Friday New Tools Feature: The Melding of Man, Machine, and Media

I've been writing a fair bit recently about augmented reality, which I believe has the potential to revolutionize the way we consume media and information, particularly on mobile devices. However, as has been pointed out, one of the main limitations of augmented reality technology is that you have to be looking "through" your phone for it to work.

So, while reading an article in Wired about flexible OLED screens (like the one pictured at left), this particular passage sparked my interest: 

Ultimately, OLED has potential applications far beyond HDTV. OLED displays can be printed on a flexible plastic substrate, and foldable screens with the thickness of a credit card have already been demonstrated at CES 2009. Clear OLED screens will also eventually be possible, so that a window in your house could double as a TV screen.

We've seen these screens before, but with AR on my mind, I wondered if this tech could be used to create augmented reality glasses or contact lenses, which could work as a secondary display for a mobile device. As it turns out, the folks at Wired seemed to be thinking the same thing - they had articles today about BOTH of these technologies. While the prospect of AR glasses is tantalizing (and likely not all that far off), the contact lens piece in particular caught my attention, because it represents a real blurring of the line between the biological and the technological with respect to perception and cognition. As the article explains, it also has interesting implications for mHealth, something we're excited to be working on here at NDN.  From the piece:

Scientists, eye surgeons, professors and students at the University of Washington have been developing a contact lens containing one built-in LED, powered wirelessly with radio frequency waves.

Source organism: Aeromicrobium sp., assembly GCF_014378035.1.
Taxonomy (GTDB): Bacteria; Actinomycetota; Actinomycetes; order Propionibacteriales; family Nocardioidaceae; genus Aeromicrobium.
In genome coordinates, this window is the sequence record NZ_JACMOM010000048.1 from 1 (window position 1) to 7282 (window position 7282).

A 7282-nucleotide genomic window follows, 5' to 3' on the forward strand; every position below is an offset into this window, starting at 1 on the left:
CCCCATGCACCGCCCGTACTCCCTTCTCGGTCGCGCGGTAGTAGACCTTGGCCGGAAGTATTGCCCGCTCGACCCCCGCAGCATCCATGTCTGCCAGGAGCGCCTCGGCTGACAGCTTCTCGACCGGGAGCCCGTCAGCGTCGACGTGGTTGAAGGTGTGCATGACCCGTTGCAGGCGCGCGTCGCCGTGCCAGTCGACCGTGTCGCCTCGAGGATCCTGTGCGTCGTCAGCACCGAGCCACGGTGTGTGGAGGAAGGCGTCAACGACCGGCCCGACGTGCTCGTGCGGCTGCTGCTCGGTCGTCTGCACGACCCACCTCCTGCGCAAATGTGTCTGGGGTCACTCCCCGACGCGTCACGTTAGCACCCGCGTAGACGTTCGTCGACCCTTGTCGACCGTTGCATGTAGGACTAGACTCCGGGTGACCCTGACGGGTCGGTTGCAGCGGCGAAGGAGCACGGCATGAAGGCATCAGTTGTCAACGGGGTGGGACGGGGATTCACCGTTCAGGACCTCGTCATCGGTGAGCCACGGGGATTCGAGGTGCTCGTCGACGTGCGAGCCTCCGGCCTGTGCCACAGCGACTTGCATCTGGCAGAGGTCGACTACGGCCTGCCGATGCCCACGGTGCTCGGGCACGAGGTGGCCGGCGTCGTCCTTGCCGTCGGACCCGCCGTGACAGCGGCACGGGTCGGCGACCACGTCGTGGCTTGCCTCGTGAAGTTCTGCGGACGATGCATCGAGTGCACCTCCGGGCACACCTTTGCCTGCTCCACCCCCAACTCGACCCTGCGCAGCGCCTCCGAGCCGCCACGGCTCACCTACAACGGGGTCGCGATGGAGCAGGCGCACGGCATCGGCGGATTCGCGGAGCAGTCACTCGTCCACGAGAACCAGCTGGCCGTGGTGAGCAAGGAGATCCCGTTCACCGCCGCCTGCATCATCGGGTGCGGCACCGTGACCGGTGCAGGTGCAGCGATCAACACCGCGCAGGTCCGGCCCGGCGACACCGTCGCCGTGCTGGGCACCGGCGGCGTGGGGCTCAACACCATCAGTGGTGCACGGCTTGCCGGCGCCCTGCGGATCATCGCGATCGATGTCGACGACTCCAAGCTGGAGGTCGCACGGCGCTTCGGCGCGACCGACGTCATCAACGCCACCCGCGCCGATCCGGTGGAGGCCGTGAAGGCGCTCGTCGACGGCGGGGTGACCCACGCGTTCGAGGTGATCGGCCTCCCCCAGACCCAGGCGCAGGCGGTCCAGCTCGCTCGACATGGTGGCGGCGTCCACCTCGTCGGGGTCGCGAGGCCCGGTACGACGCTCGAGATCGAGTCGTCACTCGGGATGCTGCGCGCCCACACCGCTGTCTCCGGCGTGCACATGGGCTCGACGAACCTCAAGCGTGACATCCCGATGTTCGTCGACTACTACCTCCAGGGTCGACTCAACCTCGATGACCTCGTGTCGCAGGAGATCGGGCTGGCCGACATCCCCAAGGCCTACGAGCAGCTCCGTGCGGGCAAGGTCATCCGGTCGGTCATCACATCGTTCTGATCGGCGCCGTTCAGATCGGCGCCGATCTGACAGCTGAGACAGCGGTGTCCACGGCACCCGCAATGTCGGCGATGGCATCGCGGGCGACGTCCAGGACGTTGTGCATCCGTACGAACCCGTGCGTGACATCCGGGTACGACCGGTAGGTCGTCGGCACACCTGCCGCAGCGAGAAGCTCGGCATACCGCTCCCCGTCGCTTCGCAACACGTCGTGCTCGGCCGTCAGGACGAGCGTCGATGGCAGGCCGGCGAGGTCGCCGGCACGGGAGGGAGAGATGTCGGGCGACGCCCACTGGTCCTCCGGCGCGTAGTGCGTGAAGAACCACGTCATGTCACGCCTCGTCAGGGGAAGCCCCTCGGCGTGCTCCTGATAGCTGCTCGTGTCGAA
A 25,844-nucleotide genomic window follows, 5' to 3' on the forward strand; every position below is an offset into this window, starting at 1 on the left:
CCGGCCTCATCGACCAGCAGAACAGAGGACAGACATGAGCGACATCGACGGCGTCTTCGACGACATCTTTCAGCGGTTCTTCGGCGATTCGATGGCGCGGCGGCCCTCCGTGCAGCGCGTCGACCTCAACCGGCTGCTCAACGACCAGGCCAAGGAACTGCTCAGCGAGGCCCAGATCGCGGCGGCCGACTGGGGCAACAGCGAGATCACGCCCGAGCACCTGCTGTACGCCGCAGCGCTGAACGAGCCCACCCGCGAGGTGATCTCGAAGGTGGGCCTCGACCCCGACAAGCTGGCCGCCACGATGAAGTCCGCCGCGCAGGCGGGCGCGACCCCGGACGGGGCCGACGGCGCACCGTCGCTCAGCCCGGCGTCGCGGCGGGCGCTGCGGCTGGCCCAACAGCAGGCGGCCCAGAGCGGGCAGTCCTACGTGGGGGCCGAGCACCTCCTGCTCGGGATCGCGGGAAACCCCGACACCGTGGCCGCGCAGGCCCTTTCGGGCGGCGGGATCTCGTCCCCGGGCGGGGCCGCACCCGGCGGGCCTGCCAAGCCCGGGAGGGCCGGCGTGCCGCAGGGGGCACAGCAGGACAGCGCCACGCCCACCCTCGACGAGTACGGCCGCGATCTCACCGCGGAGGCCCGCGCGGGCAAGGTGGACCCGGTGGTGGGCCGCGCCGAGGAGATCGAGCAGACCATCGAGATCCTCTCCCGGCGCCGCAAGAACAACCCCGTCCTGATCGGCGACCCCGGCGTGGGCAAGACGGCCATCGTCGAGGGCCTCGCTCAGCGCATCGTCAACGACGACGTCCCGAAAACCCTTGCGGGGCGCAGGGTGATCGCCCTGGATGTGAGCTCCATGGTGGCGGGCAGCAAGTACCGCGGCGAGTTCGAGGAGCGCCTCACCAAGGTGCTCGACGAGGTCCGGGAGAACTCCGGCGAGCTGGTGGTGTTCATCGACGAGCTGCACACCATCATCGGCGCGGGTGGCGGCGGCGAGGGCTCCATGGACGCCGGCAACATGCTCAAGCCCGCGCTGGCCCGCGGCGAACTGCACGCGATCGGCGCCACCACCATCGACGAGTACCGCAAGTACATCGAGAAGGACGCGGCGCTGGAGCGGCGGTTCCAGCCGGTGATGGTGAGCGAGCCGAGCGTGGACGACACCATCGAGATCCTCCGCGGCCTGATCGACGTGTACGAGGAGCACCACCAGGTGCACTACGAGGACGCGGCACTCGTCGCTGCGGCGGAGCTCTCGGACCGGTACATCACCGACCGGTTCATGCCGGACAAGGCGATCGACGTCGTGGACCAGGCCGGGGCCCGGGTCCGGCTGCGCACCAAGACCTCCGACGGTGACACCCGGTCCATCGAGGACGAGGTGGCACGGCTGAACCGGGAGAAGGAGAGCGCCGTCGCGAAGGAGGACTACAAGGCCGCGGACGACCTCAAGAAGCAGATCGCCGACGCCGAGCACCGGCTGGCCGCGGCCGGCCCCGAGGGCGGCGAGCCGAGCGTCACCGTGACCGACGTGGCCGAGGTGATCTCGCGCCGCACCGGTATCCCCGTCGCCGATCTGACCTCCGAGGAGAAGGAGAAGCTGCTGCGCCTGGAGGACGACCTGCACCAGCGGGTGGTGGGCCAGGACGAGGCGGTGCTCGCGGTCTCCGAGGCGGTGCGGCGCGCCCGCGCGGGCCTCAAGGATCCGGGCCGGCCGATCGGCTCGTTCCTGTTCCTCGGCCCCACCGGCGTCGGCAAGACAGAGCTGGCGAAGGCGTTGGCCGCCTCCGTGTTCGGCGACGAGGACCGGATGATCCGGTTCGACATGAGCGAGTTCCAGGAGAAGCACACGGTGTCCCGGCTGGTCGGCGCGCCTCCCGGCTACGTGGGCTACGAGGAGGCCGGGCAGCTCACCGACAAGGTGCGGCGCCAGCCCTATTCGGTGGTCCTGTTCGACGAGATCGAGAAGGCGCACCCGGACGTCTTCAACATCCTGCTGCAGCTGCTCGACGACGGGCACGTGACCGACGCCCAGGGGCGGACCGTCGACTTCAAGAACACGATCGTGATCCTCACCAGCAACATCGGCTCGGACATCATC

Eventually, more advanced versions of the lens could be used to provide a wealth of information, such as virtual captions scrolling beneath every person or object you see. Significantly, it could also be used to monitor your own vital signs, such as body temperature and blood glucose level.

Why a contact lens? The surface of the eye contains enough data about the body to perform personal health monitoring, according to Babak Parvis, a University of Washington professor of bionanotechnology, who is working on the project.

The augmented reality people are on board, too, and thinking even bigger. The CEO of Layar, the pre-eminent emerging augmented reality platform for mobile devices, believes that "a consumer-oriented, multipurpose lens is just one example of where augmented-reality technology will take form in the near future. [We should] expect these applications to move beyond augmenting vision and expand to other parts of the body."

The potential applications for mHealth are exciting - as one of the researchers developing these lenses explains,

A contact lens with augmented-reality powers would take personal health monitoring several steps further, Parvis said, because the surface of the eye can be used to measure much of the data you would read from your blood tests, including cholesterol, sodium, potassium and glucose levels.

However, the most radical part of this technology may not be its health applications - we've seen artificial organs employed to help sick people - but the way that it is being employed to expand the capacaties of healthy people in exciting ways, adding new capabilities that no human ordinarily possesses.